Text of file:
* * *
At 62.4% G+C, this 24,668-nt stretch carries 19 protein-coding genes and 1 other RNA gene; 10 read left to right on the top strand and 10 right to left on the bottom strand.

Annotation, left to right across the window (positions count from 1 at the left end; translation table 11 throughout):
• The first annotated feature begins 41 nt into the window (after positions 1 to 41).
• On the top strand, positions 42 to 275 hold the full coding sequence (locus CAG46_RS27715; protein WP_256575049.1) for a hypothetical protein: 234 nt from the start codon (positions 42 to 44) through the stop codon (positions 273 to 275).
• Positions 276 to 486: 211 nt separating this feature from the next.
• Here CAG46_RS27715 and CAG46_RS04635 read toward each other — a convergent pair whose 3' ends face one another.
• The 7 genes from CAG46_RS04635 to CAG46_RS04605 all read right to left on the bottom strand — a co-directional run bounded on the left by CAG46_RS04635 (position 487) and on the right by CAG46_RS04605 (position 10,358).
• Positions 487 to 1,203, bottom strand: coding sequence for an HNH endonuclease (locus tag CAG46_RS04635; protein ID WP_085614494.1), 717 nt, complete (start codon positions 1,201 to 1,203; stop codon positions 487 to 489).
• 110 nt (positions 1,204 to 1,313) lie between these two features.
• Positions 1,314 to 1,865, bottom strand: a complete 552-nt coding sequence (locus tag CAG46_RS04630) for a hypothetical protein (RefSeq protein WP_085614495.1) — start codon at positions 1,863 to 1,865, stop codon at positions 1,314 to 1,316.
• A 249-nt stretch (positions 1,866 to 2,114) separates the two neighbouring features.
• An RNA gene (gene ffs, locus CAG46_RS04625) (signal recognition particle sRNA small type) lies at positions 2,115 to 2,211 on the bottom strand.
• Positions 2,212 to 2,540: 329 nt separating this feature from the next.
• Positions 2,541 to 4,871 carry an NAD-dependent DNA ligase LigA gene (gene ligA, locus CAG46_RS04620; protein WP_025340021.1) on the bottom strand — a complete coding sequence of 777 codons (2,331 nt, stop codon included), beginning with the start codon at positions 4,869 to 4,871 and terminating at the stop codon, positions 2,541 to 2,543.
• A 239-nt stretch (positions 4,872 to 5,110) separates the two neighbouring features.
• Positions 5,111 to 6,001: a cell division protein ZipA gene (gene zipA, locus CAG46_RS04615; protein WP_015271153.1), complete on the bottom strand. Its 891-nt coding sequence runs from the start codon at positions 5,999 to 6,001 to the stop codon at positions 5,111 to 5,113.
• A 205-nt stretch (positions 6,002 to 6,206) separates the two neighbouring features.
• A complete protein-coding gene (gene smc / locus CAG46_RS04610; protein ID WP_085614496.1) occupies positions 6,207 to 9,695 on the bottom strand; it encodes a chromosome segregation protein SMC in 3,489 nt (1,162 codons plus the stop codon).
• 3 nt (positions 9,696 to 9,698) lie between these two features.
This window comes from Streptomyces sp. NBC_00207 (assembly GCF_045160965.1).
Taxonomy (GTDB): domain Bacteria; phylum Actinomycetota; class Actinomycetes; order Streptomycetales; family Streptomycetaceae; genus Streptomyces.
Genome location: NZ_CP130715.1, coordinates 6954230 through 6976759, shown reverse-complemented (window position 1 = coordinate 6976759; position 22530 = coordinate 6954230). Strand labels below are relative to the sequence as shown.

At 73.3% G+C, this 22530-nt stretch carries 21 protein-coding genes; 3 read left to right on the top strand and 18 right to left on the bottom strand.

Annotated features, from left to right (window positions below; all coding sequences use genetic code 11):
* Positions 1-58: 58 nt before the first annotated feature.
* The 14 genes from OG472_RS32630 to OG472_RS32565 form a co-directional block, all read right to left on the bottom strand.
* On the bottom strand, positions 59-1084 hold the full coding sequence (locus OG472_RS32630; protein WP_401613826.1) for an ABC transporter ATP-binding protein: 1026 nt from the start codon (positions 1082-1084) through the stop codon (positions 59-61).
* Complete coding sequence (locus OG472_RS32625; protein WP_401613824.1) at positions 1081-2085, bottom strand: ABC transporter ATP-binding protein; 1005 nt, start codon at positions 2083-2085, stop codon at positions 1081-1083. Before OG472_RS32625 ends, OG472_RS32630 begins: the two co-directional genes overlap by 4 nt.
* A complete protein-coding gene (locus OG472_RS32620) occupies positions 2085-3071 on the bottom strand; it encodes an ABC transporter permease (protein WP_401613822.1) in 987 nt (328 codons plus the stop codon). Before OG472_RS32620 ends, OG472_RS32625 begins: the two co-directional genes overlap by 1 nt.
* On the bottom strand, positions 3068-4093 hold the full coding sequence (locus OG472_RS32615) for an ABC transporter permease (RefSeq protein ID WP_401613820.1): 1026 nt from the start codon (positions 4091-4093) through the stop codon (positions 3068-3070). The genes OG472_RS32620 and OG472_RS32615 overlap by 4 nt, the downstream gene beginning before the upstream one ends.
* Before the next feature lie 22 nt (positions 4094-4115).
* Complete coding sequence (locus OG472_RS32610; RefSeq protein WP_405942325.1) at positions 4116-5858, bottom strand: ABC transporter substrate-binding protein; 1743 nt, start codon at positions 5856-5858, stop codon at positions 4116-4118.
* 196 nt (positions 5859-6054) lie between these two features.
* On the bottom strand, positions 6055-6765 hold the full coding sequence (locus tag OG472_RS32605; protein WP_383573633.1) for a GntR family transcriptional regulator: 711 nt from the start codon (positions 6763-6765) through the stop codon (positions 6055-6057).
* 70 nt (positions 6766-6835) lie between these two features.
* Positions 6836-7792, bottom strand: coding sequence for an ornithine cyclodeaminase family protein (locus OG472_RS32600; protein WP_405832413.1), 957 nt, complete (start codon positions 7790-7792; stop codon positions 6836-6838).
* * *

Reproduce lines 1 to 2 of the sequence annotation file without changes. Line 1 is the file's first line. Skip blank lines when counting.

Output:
At 62.4% G+C, this 24,668-nt stretch carries 19 protein-coding genes and 1 other RNA gene; 10 read left to right on the top strand and 10 right to left on the bottom strand.

Annotation, left to right across the window (positions count from 1 at the left end; translation table 11 throughout):